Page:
There’s some really lovely children’s books reviewed over the past few months, looking at diverse topics including bullying, nature, princesses war and fly-in, fly-out families. It’s wonderful to read such thoughtful reviews.
Louise from A Strong Belief in Wicker has been the most prolific reviewer of children’s books for this round up. She was particularly pleased to have the chance to review I am Jack by Susanne Gervay, which she’d been meaning to read for some time. This book, which was written in 2000 and has been touring as a theatrical production since 2008, deals with bullying and the isolation which can come with it.
Molly and Pim and the Millions of Stars by Martine Murray was also reviewed by Louise. She describes it as a quirky read, about a girl who lives with her somewhat eccentric mother and sometimes wishes she could be from a more ‘normal’ family.
“Molly and Pim and the Millions of Stars is eccentric and a bit hippy too, illustrated with Molly’s drawings of herbs. It is however an enchanting, beguiling and whimsical story that is certain to delight young readers.”
Margaret Wild often pops up in these round ups – usually with a different book each time. This time, Louise looks at the prolific author’s The Stone Lion, which was an Honour book in the 2015 CBCA awards.
“The Stone Lion is a beautiful picture book. A story of sadness and joy, despair and hope. The stone lion sits atop a pedestal outside a library. He longs to be alive so he can stroll through the city streets and run through the park opposite his library.”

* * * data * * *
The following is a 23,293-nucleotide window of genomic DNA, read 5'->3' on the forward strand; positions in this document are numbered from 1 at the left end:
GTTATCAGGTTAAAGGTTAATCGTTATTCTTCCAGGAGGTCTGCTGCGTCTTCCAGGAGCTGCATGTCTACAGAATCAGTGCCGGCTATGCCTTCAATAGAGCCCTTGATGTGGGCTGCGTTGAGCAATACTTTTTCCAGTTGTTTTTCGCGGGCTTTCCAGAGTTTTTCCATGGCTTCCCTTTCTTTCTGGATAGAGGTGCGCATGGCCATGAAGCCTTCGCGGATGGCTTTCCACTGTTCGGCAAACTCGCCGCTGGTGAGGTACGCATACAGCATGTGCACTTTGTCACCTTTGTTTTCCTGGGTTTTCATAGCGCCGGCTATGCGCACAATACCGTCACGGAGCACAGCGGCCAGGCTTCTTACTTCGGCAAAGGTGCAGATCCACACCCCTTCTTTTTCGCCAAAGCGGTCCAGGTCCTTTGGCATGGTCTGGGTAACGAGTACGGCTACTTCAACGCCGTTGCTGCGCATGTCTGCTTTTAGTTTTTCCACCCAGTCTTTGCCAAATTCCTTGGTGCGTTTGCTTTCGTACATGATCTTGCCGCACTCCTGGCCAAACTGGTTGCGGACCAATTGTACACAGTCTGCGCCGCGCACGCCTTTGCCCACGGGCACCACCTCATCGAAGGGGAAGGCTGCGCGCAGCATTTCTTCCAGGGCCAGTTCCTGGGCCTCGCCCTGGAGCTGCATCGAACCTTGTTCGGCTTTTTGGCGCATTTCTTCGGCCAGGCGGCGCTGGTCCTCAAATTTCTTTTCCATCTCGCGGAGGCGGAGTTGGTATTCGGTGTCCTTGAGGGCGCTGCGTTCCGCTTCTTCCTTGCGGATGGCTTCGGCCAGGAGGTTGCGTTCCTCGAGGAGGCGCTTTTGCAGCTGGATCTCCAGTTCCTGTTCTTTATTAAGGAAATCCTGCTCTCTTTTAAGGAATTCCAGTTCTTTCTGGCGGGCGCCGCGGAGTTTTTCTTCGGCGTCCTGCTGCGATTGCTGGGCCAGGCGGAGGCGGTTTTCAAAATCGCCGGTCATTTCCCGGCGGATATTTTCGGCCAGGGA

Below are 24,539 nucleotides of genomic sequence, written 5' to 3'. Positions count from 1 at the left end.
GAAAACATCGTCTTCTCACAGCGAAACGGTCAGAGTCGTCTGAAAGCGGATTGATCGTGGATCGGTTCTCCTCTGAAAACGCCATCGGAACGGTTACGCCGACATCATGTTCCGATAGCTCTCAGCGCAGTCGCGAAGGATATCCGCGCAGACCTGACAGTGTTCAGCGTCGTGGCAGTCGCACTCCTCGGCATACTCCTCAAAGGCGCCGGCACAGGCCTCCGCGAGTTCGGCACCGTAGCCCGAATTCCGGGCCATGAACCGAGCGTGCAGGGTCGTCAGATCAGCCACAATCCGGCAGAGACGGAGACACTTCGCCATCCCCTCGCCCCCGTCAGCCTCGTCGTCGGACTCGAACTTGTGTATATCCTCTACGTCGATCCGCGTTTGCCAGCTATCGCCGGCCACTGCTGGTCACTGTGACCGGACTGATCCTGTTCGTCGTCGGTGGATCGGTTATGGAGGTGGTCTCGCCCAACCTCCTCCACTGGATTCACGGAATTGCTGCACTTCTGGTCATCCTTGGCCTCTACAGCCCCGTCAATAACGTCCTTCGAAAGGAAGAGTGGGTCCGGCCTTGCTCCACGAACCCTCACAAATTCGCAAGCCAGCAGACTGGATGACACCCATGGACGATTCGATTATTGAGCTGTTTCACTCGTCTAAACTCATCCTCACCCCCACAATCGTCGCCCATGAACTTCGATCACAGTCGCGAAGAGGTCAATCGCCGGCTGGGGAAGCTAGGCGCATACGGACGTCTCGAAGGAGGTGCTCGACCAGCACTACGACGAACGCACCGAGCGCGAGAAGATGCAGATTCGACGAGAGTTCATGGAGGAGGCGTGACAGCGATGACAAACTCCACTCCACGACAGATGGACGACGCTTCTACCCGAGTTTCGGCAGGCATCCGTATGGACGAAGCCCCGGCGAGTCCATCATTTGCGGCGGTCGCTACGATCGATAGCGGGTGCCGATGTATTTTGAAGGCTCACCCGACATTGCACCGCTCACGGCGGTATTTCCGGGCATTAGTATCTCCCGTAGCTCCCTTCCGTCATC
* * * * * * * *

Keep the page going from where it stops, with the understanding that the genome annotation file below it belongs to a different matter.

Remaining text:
Finally, Louise looked at Photographs in the Mud by Dianne Wolfer which takes a really interesting (and surprisingly unusual) approach to looking at the Kokada Track. Louise talks about how this book fell into her hands and how she was very happy it did.
Robin wrote a lovely review of Princess Betony and the Unicorn by Pamela Freeman.
“These books are gorgeous. They’re the perfect size for tiny hands, have beautiful covers and even have a satin ribbon sewn in for a bookmark. They have all the elements any Disney Princess fan could possibly want but they’re so much more. These books takes the princess mythos and subvert it. Yes, there is a princess, yes there are beautiful dresses, yes there is a castle BUT then when the day needs to be saved Princess Betony puts on her adventure clothes and gets down to business. She’s tough, she’s smart and she knows that there is more to life than finery and materialism.”
The final book reviewed for this round up was Fly-In, Fly-Out Dad by Sally Murphy which was reviewed by Jess. This is a book which tells the story about a boy and his father who works away at the mines. We learn about what his dad does when he’s away and what the family does when he’s back home again. Jess was especially struck by the illustrations by Janine Dawson:
“The book itself features stunning full double page illustrations with easily recognisable Australian features and landscapes – Qantas Planes, outback Australia, mine safety gear etc … – that bring the story to life just the little bit more. Janine Dawson has done an amazing job illustrating this book with its bright colours and easily accessibly drawings that feel larger than life in so many ways.”
I’ve had a strong interest in children’s fiction since Grade 1 when a fabulous teacher bribed me with Famous Five novels. I continued reading children’s and YA books long after I was supposed to ‘grow up’ – something which served me very well when I became a teacher and was known all over the school as ‘the teacher with all the books’. I’m currently exploring the incredibly rich world of picture books with my toddler and blogging my book reviews over at Subversive Reader